Lawmakers Catfight Over District Jobs, Price Seems To Have
Lockheed Martin, legendary for cost overruns*, may have set a
new record, and the bill isn't even out of the Senate yet.
According to multiple news reports, the $1.7 billion VHXX
helicopter contract is now a $6.1 billion project. The bill
authorizing the procurement of the new presidential helicopter is
stalled by the parliamentary tactics of Senator Chris Dodd,
D-Connecticut, who is upset that home-state Sikorsky did not
receive the contract. This prompted a counterattack by New York
senators, who are hoping to claim credit for assembly jobs that
will be created at Bell, a Lockheed Martin partner in the contract,
in depressed upstate Oswego.
The 23 EH101 helicopters (below) to be built in the US as
badge-engineered Lockheed Martin US101 models apparently will now
cost the taxpayers $265,217,391 each. Oh, and thirty cents. There
is no precedent for a $260 million helicopter -- Even Lockheed's
last helicopter, the massive-overrun-laden AH-56A Cheyenne of the
sixties, wouldn't have cost that much in today's dollars. The V-22
is only $120 mil.
While simple assembly work would take place in the US, the
helicopter's transmission and rotor blades would still be made
overseas, and of course the highly paid design and engineering jobs
will remain in AgustaWestland's home countries.
Dodd's maneuver was to attach an amendment to another bill that
requires companies accepting work on the helicopters to certify
that they do not do business with terrorist-sponsoring states. Some
of the contractors that work on these helicopters for Lockheed
Martin's European partners do significant business with Iran. Most
news media haven't reported it, but according to the Congressional
Record, Dodd was joined in sponsoring the amendment by
Connecticut's other Senator, Joseph Lieberman (D).
This is all about the Benjamins, although you'd never know it
from the rhetoric being exchanged, which ranged from blatantly
insincere patriotic jingoism to schoolyard outrage. Dodd: "There
are few more sensitive and more important national security
concerns than the safe transport of our nation's chief executive."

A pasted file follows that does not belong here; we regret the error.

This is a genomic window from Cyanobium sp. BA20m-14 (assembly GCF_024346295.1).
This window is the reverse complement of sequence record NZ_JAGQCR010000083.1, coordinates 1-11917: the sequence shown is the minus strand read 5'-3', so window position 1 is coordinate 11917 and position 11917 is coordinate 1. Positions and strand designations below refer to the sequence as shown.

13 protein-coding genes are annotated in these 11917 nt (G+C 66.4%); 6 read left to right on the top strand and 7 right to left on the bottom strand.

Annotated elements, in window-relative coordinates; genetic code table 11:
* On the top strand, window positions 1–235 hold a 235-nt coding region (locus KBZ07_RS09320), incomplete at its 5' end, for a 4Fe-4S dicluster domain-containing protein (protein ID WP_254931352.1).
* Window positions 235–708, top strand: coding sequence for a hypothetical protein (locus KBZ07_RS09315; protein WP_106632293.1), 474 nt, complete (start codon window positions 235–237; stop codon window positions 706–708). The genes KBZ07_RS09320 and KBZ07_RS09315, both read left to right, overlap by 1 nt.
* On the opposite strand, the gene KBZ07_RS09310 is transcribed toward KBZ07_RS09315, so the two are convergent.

Senator Charles Schumer, D-NY, referring to Dodd's amendment: "It
was a sneak attack. We knew nothing about it." Senator Hillary
Clinton, D-NY: "We said we're going to stay here, we're not going
anywhere, we won it fair and square!" The only thing missing was
"niener niener niener!"
Schumer and Clinton were able to block the entire bill by a
parliamentary maneuver. Most Republicans seemed to enjoy the
spectacle of a food fight between prominent Democratic Senators,
but they're involved, too. Senate Armed Services Committee Chairman
John Warner (R-VA) has pledged to get the bill back on track. Of
course, there are jobs in Warner's state on the Lockheed side of
the squabble, also.
At this point, the most probable
outcome is that the bill will pass As Aero-News has previously
reported, after a long, involved, and mostly classified evaluation
by the US Navy, the EH101 was selected as the next "Marine One"
presidential helicopter. According to Sikorsky insiders, they were
told that the new helicopter needed to accept a piece of classified
equipment that fit in the LockheedMartin/AgustaWestland machine,
but didn't fit in the slightly smaller Sikorsky S-92. (So why have
a competition if the result is known in advance, you might ask? The
answer to that is, apparently, also classified). Sikorsky,
though, decided not to appeal the award to Lockheed Martin --
whether it was that they accepted that statement, or simply figured
you can't beat a stacked deck, is anyone's guess.
There has been great international interest in this contract.
Prime Ministers Berlusconi and Blair, allies in Iraq at great
personal political cost, lobbied President Bush aggressively on the
contract. Berlusconi brought it up during a December press
conference, lightheartedly pointing out that he'd been flying on
Italian helicopters for thirty years and it hadn't done him any
He probably wasn't asking Italians to pay $265,217,391 for them.
And thirty cents.
*Most people had never heard the term "cost overrun" before
about 1969. It was coined to deal with the out-of-control C-5A
cargo plane project, managed by Lockheed, and also applied to the